FIG. 6 shows the three types of packets which may be used in AARP. As shown in FIG. 6, each of packets 600, 620, and 640 contain similar information, with some exceptions. The packets 600 (fields 605-612), 620 (fields 625-632), and 640 (fields 645-652) each constitute the data field 308 portion of ELAP packet 300 for transmitting the packet to the appropriate node in network 100. The ELAP packet 300 is used for ETHERNET hardware in the preferred embodiment, but packet 350 may be used for Token-ring hardware in an alternative embodiment wherein packets 600, 620 and 640 will reside in field 359. The SNAP protocol discriminators 307 in ELAP packet 300 should contain $00000080F3 to indicate that it is an AARP packet being transmitted. The protocol type fields 605, 625, and 645 contain $809B for each of the packets. This indicates to the hardware that an APPLETALK® (brand networking system) protocol address is being used.
Packets 600, 620, and 640 each comprise fields indicating a hardware address length 606, 626, and 646, and a protocol address length 607, 627, and 647. The hardware address length 606, 626, and 646 are constant for the three packets since the hardware addresses in the currently performed embodiments are each six bytes in length. The protocol address length contained in fields 607, 627, and 647 are the same for packets 600, 620, and 640 because the protocol address length in the present invention is always equal to four bytes.
The next field in packets 600, 620, and 640, is a two-byte function field indicating the type of AARP packet being transmitted. In 600, 608 contains a one, indicating that it is an AARP request packet being transmitted. In 620, the function field 628 contains a two, indicating that it is an AARP response packet. In 640, the function field 648 contains a three, indicating that it is an AARP probe packet. The AARP probe packet 640 is used to determine whether the address is currently being used by another node on the network. This probing function is discussed below. The next two fields in AARP packets 600, 620, and 640 are the source hardware address 609, 629, and 649, and the source protocol address 610, 630, and 650. The source hardware address 609, 629, and 649 is the static ETHERNET address which resides in the ETHERNET hardware. The source protocol address 610, 630, or 650 is the address maintained by the node as the current protocol address used by the layer 411 of the network model shown in FIG. 4 in order to communicate with the node.
As mentioned previously, the AARP protocol facilitates a mapping between addresses in the stack layers 551 and 552 in FIG. 5 to hardware addresses used in ETHERNET or token-ring layer 553 (ELAP 406 or TLAP 407). This address mapping is accomplished by the AARP process in each node maintaining an Address Mapping Table (AMT). An AMT is a list of hardware addresses (which, are statically assigned to each node) along with corresponding protocol addresses for each protocol family used in network 100. When asked by a client (process) to determine a hardware address corresponding to a given protocol address, AARP scans the AMT in the node for that protocol address. If the protocol address is found in the AMT, AARP reads the corresponding hardware address and delivers it to the requesting client.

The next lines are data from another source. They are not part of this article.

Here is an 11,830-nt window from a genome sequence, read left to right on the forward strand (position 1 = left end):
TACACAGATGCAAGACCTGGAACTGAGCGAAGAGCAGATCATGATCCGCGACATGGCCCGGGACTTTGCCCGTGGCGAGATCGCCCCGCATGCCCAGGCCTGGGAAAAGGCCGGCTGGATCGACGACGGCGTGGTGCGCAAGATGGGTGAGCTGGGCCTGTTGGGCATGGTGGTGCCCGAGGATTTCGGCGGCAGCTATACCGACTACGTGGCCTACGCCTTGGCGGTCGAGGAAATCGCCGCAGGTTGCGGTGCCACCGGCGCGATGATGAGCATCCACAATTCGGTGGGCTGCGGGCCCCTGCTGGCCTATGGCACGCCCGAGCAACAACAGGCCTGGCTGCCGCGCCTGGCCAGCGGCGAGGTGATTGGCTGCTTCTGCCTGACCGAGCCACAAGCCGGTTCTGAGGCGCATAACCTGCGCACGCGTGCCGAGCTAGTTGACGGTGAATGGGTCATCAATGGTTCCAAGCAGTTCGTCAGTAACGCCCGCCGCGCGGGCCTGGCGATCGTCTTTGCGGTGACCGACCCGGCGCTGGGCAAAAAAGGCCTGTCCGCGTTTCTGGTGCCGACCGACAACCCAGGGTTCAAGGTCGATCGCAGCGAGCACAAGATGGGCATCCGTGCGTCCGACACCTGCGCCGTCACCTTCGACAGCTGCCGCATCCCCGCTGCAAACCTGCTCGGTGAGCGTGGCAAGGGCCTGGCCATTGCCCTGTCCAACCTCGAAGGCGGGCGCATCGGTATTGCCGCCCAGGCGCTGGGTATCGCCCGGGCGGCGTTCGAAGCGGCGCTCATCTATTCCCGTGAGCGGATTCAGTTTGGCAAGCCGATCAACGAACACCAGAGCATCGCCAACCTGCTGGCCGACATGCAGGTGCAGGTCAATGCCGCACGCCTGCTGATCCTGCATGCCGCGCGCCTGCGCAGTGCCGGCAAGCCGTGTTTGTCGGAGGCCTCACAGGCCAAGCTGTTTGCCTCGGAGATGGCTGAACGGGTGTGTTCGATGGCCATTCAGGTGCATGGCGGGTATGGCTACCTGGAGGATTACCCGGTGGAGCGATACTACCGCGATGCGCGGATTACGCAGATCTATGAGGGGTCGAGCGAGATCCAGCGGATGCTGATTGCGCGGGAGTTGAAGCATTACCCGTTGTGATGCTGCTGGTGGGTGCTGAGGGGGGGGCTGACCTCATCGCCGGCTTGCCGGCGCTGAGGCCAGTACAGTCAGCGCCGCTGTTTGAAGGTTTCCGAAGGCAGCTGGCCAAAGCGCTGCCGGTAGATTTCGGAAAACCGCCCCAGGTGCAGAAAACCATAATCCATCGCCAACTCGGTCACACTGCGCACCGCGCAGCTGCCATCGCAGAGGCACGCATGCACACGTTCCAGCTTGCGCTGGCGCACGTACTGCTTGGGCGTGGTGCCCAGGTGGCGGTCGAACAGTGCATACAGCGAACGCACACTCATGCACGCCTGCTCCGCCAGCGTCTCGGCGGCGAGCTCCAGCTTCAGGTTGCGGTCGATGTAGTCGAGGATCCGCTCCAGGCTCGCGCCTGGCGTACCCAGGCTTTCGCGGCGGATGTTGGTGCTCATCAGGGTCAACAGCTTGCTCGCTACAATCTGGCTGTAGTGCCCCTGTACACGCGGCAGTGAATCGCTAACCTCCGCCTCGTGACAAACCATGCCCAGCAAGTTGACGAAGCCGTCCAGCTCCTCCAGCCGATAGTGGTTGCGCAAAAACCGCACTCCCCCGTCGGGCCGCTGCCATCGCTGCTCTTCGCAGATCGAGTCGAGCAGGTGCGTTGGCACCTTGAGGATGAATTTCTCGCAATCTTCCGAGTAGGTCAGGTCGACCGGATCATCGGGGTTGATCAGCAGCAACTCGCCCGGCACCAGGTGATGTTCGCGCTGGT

If the hardware address is not found in the AMT, then AARP tries to determine the hardware address by querying all nodes supporting the corresponding protocol family. This particular process is accomplished by using an AARP request 600 shown in FIG. 6. Whenever a new address mapping is determined, new AMT entries are entered for that specific protocol to correspond with the given hardware address. Old AMT mappings between hardware addresses and protocol addresses are purged using a least recently algorithm, and AMT entries are modified if given protocol or hardware addresses are modified.
If a request packet 600 or a probe packet 640 is sent and an AARP response 620 is received by the transmitting node, then the destination hardware address 631 can be placed into the AMT for the protocol address transmitted in the packet. From that point forward, the node may use the AMT to send a packet (datagram) to the node's hardware address directly without performing any address resolution between a protocol address and a hardware address. If a response packet is not received within a specified time interval after re-transmitting for a specified number of times the AARP probe 640 or request packet 600, then the transmitting node leaves that entry in its AMT blank. The failure to respond within a given time indicates that no node is using the protocol address.
Every time a packet is received from another node in the system, address information may be obtained by AARP since both the hardware address and protocol address is provided in ELAP packet 300. The method of updating AMT entries in this way is known as "gleaning". Some processes, at their option, may not perform address "gleaning" due to the overhead associated with updating address information every time a packet is received.